business news in context, analysis with attitude

The Washington Post reports that the Bureau of Labor Statistics has conceded that there has been a "misclassification error" in how it has assessed unemployment numbers that meant the numbers actually were worse than stated.

A note on last week's unemployment report said that "if this 'misclassification error' had not occurred, the 'overall unemployment rate would have been about 3 percentage points higher than reported,' meaning the unemployment rate would be about 16.3 percent for May. But that would still be an improvement from an unemployment rate of about 19.7 percent for April, applying the same standards."

The story goes on to point out that "the BLS admitted that some people who should have been classified as 'temporarily unemployed' during the shutdown were instead misclassified as employed but 'absent' from work for 'other reasons.'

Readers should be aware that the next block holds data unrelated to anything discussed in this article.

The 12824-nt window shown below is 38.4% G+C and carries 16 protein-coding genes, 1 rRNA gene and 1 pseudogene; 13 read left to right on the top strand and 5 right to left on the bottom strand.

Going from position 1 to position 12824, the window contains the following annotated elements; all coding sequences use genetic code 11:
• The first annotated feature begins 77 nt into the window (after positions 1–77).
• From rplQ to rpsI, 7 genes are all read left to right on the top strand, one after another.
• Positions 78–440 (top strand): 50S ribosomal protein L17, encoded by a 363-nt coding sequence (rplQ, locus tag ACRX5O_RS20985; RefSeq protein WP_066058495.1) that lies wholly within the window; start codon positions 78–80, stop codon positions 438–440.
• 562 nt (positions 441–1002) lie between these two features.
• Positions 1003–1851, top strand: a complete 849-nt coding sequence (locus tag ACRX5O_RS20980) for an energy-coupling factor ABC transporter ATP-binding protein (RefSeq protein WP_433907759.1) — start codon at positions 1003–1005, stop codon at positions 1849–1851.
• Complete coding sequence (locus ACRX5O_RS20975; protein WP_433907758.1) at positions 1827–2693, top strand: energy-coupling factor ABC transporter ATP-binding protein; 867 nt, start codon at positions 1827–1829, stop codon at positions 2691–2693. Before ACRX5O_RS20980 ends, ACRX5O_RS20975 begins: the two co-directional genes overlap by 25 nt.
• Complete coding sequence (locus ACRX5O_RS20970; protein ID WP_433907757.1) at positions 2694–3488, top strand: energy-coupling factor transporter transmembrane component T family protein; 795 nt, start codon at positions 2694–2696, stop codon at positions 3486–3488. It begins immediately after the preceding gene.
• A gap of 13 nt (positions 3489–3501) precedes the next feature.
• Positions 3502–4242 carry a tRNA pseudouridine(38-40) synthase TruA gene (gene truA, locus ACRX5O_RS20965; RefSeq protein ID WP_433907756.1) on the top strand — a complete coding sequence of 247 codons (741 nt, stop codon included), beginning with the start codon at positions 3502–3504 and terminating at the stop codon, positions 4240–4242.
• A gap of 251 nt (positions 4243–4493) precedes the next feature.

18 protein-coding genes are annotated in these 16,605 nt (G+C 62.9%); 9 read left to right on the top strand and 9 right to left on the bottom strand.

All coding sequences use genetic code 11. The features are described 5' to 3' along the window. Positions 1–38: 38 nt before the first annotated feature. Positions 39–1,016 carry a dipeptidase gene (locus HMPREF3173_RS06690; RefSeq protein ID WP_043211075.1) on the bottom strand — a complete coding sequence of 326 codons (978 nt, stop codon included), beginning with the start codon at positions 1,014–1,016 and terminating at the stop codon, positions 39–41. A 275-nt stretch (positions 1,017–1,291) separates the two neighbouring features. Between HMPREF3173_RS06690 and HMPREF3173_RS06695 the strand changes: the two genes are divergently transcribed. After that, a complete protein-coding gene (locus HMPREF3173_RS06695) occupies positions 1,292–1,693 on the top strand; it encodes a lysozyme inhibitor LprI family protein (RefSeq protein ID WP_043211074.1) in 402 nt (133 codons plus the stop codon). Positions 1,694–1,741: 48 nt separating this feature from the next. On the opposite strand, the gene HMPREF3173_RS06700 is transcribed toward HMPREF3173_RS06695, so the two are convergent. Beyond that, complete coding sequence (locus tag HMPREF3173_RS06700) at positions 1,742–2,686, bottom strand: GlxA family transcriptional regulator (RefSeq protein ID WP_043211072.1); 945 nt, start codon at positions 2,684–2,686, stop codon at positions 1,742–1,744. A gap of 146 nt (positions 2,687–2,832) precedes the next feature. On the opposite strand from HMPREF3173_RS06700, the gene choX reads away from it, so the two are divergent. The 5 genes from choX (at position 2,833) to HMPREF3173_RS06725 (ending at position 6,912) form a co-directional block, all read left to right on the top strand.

"The 'other reason' category is normally used for people on vacation, serving jury duty or taking leave to care for a child or relative. These are typically situations where the worker decides to take leave. But in this unusual pandemic circumstance, the 'other reason' category was applied to some people staying at home and waiting to be called back."

KC's View:

The best news about the Post story is that it says "economists and former BLS leaders from across the political spectrum strongly dismissed" any suggestion that there was political tinkering with the number.  They said that it is 100 percent impossible for such a thing to happen.

Which is reassuring, and should put any conspiracy theories about this to rest.